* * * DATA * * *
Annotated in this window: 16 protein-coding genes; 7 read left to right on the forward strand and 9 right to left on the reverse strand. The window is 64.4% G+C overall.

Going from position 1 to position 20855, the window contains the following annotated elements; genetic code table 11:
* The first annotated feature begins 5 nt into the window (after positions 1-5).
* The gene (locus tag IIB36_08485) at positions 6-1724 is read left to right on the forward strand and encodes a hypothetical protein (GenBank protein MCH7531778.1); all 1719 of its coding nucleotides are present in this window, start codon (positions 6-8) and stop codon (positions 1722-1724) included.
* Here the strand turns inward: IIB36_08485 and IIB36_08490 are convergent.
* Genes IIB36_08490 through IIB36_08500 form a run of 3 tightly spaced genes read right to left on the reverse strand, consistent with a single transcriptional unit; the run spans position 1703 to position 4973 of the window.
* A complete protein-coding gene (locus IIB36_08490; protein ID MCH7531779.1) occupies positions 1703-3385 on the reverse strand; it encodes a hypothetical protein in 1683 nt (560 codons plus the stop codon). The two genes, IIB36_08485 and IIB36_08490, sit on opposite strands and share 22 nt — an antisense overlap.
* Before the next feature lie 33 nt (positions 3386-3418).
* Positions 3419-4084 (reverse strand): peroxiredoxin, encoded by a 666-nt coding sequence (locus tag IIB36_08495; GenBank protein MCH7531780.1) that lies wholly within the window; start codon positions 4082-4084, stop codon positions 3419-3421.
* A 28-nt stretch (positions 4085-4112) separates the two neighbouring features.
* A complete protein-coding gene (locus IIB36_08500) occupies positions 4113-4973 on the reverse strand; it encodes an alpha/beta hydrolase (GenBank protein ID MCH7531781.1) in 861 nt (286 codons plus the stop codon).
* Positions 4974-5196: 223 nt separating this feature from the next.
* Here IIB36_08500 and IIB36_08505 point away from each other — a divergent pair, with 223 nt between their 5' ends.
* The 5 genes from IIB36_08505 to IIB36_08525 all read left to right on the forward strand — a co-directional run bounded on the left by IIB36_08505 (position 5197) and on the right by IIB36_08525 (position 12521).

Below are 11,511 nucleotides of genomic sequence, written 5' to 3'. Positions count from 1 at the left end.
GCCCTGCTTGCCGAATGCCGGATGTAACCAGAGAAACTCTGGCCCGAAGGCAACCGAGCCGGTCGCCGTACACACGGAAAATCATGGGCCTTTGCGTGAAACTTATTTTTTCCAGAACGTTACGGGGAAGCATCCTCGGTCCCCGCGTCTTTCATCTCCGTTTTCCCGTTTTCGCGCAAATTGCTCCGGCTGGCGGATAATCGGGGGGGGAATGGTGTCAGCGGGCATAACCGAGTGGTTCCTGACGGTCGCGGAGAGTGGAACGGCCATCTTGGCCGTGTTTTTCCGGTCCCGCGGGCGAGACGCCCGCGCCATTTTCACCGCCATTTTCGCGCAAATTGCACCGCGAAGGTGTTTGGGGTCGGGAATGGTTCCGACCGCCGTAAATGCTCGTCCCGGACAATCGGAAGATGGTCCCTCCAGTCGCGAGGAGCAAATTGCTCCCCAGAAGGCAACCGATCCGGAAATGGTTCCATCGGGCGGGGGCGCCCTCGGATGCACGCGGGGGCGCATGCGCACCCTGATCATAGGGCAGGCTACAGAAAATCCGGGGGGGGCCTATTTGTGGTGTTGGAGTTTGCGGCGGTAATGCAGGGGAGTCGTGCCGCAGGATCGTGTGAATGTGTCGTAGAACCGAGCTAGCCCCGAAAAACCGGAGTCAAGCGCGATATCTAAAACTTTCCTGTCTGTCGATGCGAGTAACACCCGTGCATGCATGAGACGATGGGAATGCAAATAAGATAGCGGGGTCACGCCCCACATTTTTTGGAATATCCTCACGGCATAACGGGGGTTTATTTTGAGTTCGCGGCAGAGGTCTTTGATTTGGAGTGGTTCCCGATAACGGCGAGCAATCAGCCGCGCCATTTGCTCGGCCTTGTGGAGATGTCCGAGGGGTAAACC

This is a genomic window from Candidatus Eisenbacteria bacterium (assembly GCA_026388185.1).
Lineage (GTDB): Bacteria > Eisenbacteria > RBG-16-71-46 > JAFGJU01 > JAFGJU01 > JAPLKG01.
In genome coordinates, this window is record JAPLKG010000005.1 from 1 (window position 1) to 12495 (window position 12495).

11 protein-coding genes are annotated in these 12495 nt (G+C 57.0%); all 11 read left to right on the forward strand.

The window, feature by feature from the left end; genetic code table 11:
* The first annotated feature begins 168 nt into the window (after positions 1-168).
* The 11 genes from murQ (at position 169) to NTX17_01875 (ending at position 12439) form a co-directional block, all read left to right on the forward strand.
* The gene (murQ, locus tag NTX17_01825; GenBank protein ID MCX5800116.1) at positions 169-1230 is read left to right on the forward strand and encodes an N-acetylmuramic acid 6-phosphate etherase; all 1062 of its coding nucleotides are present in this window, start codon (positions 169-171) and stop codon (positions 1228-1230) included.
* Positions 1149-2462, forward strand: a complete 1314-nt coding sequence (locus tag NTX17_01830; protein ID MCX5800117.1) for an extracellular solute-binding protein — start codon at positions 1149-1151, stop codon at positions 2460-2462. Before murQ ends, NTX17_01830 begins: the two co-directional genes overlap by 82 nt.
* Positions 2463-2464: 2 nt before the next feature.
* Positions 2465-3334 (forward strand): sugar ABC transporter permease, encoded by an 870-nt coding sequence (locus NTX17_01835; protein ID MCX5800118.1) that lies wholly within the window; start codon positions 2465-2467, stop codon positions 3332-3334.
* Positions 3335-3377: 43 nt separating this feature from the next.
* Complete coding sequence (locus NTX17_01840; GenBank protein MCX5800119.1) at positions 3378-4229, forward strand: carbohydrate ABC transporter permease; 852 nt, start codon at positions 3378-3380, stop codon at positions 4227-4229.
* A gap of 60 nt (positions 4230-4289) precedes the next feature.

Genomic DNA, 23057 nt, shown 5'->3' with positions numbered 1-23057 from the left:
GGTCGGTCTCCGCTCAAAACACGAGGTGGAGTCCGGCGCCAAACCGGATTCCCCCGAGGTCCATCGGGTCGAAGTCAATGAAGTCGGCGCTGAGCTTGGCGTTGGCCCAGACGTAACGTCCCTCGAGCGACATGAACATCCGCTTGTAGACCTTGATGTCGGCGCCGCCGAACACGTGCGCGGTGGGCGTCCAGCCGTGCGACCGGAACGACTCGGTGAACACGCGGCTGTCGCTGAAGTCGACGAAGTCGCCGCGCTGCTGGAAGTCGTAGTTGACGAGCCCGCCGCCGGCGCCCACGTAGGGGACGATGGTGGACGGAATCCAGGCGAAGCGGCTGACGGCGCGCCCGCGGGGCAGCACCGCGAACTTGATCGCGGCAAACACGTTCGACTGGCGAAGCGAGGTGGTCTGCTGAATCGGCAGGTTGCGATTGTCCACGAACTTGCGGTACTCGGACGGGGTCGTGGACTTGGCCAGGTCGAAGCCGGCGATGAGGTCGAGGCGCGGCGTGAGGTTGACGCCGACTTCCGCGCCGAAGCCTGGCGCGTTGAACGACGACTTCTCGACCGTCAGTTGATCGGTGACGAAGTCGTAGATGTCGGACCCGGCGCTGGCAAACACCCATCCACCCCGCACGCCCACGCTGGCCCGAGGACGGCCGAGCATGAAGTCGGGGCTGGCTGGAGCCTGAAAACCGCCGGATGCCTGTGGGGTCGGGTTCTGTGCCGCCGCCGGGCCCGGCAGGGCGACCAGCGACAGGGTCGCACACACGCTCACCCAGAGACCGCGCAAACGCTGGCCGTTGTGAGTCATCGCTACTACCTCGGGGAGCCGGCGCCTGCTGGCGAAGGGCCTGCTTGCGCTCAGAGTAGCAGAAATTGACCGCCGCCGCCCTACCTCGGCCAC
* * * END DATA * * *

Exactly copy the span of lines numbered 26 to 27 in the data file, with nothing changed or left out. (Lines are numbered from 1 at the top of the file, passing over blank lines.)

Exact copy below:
* Positions 2463-2464: 2 nt before the next feature.
* Positions 2465-3334 (forward strand): sugar ABC transporter permease, encoded by an 870-nt coding sequence (locus NTX17_01835; protein ID MCX5800118.1) that lies wholly within the window; start codon positions 2465-2467, stop codon positions 3332-3334.